What would you think if you saw a huge aircraft crawling through your neighborhood as in a dream, or perhaps a nightmare?
No matter. Thousands of Southern Californians are due to find out, Friday and Saturday (Oct. 12-13), as the Space Shuttle Endeavour is trundled on its last mission, this time to the California Science Center at Exposition Park.
It’s final home will be in the Science Center’s Samuel Oschin Space Shuttle Pavilion and will viewing will open to the public on Oct. 30.
The shuttle’s trek will take it from Los Angeles International Airport through portions of Westchester, Los Angeles and Inglewood, one of the largest objects ever to be transported overland in these cities’ history. Undoubtedly, many thousands of viewers will be drawn to the slow-moving spectacle.
The California Science Center Foundation and various state and city departments have worked with numerous governmental and private partners to plan the shuttle’s relocation. Due its size and weight, careful consideration has gone into the planning. Southern California Edison (SCE) reports that it had been notified of the Science Center’s plans as early as January 2011, and SCE employees have been working since June 2011 in preparation for the shuttle’s 12-mile trek.
Among the plans were strategies to identify the least intrusive route in effort to minimize traffic delays and harm to businesses. Due to the size of the shuttle, there will be numerous street and sidewalk closures, said the Science Center, which asks that “residential and business communities remain patient, as the shuttle moves through their areas.”
The Science Center worked with the cities of Los Angeles and Inglewood to facilitate the temporary removal and re-installation of power lines, traffic signals and street lights. For example, along a 4-mile stretch where an estimated 400 SCE customers will be impacted, the utility sent out mailers to notify them of the planned electrical service outages.
However, SCE said “service interruptions will be incremental, with customer outages estimated in blocks of four hours or less” and the “interruptions will be staggered so not all customers will be impacted at the same time. It will all depend on the progress of the shuttle.”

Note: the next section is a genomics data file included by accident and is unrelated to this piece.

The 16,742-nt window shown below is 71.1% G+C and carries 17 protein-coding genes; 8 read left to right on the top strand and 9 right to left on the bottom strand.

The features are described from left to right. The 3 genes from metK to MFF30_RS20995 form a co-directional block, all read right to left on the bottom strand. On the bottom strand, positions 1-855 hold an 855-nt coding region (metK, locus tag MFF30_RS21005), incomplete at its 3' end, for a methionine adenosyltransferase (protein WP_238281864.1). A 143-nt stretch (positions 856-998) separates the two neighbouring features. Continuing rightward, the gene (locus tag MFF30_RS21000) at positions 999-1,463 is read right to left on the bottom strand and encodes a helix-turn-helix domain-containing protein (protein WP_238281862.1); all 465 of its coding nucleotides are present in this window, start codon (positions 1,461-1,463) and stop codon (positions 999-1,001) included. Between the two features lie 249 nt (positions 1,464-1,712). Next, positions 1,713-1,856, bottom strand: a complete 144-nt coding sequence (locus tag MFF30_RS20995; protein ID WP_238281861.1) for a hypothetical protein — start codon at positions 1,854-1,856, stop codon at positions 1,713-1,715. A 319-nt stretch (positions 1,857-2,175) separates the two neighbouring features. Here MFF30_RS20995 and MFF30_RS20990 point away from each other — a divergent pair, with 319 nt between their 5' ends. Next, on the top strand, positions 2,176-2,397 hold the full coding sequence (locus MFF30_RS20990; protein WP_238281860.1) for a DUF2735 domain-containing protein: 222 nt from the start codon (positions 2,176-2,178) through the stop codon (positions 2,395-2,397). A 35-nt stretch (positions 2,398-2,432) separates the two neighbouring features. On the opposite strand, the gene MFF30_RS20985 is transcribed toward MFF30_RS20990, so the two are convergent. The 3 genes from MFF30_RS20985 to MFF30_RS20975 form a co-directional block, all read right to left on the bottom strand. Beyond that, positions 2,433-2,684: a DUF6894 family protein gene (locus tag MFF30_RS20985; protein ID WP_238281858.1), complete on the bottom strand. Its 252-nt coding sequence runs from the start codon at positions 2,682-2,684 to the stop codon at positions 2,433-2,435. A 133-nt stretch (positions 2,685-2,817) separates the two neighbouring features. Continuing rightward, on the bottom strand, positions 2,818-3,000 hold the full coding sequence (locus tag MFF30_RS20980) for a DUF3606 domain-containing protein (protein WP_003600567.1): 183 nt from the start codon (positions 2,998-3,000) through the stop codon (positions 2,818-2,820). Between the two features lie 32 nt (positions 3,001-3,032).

“In evaluating the route, priority was always given to preserving trees when possible,” the Science Center said. “For every tree that will be removed, four trees of higher quality will be planted with additional improvements to beautify these areas. Two years of tree maintenance will also be provided by the California Science Center Foundation.”
Additionally, prior to the shuttle’s movement on surface streets, the city of Los Angeles Bureau of Street Lighting will start removing identified street lights along the path. There will not be any long stretches without lights. Although some street lights will be temporarily removed along the route, sufficient lighting will remain as the shuttle zigzags through streets. Street lighting will be reinstalled with new brighter LED lighting, starting Friday, Oct. 12 through Wednesday, Oct. 17.
The Science Center warns that the public must be aware that much of the shuttle route will contain closed streets and sidewalks, and limited parking due to public safety reasons. The Los Angeles Police Department and Los Angeles Fire Department cautions that these closures will likely result in significant traffic congestion and long delays in and out of the area.
Streets impacted by the Endeavour transport
- On Friday, Oct. 12:
- * Lincoln Boulevard between Sepulveda Boulevard and Manchester Avenue
- * Westchester Parkway between Sepulveda Boulevard and Airport Boulevard
- * La Tijera between Sepulveda Boulevard Manchester Avenue
- * Manchester Avenue between La Tijera Boulevard and Crenshaw Drive (City of Inglewood)
- On Saturday Oct. 13:
- * Manchester Boulevard between (Inglewood Forum) and Crenshaw Drive
- * Crenshaw Drive between Manchester Boulevard and Crenshaw Boulevard
- * Crenshaw Boulevard between Manchester Boulevard and Martin Luther King Boulevard
- * Martin Luther King Boulevard Between Crenshaw Boulevard Figueroa Avenue
Although the space shuttle exhibition is free of charge, it is recommended that the general public reserve a timed ticket online at www.californiasciencecenter.org for $3, or $2 for Science Center members.